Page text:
First-of-its-Kind Effort to Voluntarily Screen College Students for Depression

UCLA screening is part of a landmark effort to ease nation’s mental health burden

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(LOS ANGELES) – More than 300 million people worldwide suffer from depression, a serious mental health burden that often first appears in young adulthood. In response, UCLA has launched a campus-wide initiative called the Depression Grand Challenge to radically transform how we treat this crippling disease, starting with voluntary screening of UCLA’s own students.

    “Every incoming student this fall was offered an online mental health assessment, and this has immediately helped us identify those who would benefit from treatment,” said Nelson Freimer, MD, Director of the Center for Neurobehavioral Genetics at UCLA’s Semel Institute for Neuroscience and Human Behavior. “From there, it’s about understanding the causes of depression and finding treatments that work for each individual.”

    Since September, more than 2,600 students have opted to complete the volunteer online screenings.  Students whose screenings results showed they were at risk of suicide, severe depression or other serious mental health problems received follow-up and were offered access to treatment at UCLA.

    More than 100 UCLA faculty members from over 20 academic departments are working on uncovering the biological causes of depression and developing innovative treatments that leverage new technology and tap into the expertise of scientific experts across campus.

    “These interventions are long overdue. Depression is the leading cause of disability, and there hasn’t been enough done to try to alleviate the burden on those suffering from it,” said Jonathan Flint, MD, professor of psychiatry and biobehavioral sciences at UCLA’s Brain Research Institute. “What’s unique about what UCLA is doing is that neuroscientists, economists, engineers and experts from many other disciplines are working together toward a solution.”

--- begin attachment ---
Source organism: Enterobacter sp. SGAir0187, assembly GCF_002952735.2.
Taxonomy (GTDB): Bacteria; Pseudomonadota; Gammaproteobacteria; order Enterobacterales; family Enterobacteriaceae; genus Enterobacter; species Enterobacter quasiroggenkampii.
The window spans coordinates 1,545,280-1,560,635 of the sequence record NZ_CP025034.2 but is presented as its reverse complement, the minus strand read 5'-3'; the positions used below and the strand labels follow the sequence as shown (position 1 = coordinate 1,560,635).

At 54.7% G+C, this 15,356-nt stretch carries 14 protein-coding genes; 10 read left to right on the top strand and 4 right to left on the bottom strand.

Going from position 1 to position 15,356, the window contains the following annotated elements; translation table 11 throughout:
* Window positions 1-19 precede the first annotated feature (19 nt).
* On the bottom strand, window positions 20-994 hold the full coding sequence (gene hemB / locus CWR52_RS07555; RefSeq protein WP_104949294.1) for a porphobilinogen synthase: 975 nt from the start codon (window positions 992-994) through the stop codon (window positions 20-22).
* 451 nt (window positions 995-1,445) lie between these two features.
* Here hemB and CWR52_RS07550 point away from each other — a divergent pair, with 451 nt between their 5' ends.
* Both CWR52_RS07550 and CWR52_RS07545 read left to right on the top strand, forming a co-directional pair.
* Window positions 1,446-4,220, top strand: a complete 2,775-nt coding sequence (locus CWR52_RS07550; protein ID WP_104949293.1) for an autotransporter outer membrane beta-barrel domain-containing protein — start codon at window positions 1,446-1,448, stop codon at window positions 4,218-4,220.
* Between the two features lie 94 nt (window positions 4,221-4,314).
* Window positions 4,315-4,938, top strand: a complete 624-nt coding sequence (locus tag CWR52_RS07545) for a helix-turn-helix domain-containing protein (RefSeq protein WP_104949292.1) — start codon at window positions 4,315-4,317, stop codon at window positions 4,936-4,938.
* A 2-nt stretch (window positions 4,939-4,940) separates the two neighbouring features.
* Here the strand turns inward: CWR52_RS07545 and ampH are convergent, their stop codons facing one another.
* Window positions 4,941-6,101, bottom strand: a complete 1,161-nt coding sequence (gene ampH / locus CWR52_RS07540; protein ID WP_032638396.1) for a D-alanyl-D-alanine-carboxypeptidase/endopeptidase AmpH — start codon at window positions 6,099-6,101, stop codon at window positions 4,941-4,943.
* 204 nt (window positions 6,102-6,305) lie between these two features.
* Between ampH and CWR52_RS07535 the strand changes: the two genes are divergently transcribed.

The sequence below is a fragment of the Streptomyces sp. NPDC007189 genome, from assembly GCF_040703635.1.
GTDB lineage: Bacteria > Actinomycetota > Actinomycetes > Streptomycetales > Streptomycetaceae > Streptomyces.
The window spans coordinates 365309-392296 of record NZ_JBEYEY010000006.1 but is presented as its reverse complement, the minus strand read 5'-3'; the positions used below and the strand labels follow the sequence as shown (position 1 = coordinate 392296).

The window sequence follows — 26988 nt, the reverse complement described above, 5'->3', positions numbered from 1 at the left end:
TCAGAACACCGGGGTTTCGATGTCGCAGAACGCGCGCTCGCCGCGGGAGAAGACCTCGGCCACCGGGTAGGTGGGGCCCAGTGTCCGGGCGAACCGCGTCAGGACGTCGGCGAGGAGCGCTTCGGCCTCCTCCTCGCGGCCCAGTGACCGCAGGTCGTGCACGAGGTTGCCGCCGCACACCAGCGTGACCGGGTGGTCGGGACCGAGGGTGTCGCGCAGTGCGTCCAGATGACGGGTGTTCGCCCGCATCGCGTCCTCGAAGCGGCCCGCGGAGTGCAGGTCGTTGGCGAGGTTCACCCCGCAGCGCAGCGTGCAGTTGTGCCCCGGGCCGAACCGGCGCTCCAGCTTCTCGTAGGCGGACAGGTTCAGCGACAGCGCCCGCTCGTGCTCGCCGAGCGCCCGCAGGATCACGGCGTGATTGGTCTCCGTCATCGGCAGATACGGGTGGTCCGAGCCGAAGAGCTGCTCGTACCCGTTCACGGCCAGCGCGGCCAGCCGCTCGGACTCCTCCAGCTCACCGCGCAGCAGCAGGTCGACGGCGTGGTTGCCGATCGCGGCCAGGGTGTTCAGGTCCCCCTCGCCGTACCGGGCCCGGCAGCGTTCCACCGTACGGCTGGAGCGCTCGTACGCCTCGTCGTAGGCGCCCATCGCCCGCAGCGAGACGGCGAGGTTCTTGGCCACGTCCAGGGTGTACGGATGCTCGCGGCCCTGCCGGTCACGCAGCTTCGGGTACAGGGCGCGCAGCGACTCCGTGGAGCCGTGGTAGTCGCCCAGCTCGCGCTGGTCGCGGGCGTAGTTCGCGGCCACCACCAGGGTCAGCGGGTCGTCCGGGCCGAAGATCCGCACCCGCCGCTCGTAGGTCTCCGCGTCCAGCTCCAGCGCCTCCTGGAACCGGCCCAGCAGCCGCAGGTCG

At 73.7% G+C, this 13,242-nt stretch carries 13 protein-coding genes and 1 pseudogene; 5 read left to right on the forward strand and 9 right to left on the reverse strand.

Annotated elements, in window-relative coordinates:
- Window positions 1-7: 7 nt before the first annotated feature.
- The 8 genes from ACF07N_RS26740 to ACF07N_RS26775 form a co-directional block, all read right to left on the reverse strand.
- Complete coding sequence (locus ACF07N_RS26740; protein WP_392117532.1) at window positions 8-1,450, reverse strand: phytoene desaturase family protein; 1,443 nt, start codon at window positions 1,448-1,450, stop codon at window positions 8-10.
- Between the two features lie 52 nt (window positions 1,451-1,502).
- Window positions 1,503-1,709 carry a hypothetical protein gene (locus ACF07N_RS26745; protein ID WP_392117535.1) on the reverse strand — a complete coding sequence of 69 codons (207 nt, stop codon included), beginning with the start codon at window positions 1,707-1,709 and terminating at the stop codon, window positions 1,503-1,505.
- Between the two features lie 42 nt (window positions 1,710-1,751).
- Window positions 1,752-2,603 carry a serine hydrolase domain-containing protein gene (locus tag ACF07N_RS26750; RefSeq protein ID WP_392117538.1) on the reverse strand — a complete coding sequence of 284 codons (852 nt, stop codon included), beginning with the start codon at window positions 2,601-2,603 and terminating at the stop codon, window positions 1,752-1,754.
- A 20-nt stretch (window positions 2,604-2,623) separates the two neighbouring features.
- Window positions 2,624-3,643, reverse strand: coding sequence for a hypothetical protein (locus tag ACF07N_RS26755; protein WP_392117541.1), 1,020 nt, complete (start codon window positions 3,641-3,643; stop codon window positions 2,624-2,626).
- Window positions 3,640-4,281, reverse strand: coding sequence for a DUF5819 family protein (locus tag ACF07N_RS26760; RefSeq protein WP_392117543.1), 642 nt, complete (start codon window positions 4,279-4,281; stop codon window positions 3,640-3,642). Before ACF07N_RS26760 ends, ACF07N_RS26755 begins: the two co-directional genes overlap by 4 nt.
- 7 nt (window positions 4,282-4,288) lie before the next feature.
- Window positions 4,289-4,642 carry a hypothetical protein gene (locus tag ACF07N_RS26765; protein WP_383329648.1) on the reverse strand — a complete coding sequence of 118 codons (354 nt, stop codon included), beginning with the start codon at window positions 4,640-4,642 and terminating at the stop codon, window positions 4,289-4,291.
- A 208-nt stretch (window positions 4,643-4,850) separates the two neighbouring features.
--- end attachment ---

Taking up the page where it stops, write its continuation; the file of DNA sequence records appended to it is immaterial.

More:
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A landmark initiative to battle depression has focused initially on helping identify and treat students at risk of depression and other mental health disorders at UCLA. Researchers are exploring the biological causes of depression and developing new treatments to battle the disease from every angle. The long-term goal is to reduce the burden of depression by half by 2050.

Janik Shah, a UCLA senior and student counselor in the university’s Peer Resilience Network, reviews the online mental health evaluation offered on a voluntary basis to every student. By identifying students with depressive symptoms and monitoring their progress, researchers hope to find the right interventions for each patient.

Dr. Nelson Freimer is leading UCLA’s Depression Grand Challenge, a first-of-its-kind initiative bringing together more than 100 faculty members from over 20 academic departments to better understand the causes of depression and develop better treatments.

Dr. Jonathan Flint, a professor of psychiatry and biobehavioral sciences, is working with more than 100 other researchers at UCLA to discover the causes of depression and develop effective treatments, an effort that begins with the university’s students.

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